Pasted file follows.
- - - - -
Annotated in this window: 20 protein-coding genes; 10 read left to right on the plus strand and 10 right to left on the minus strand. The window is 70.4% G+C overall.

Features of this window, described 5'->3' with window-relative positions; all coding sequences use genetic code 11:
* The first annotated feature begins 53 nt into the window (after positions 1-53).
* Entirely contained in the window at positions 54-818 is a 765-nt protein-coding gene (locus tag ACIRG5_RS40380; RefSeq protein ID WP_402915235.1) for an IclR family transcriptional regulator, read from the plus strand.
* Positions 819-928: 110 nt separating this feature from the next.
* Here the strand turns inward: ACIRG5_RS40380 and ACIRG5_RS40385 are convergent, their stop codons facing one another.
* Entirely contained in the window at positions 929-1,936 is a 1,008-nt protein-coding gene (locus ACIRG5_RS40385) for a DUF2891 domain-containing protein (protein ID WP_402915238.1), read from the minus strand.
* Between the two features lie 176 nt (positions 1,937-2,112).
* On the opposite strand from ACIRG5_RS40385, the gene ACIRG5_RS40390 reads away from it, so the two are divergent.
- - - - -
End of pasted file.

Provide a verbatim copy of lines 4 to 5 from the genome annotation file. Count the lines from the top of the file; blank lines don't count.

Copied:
* Entirely contained in the window at positions 54-818 is a 765-nt protein-coding gene (locus tag ACIRG5_RS40380; RefSeq protein ID WP_402915235.1) for an IclR family transcriptional regulator, read from the plus strand.
* Positions 819-928: 110 nt separating this feature from the next.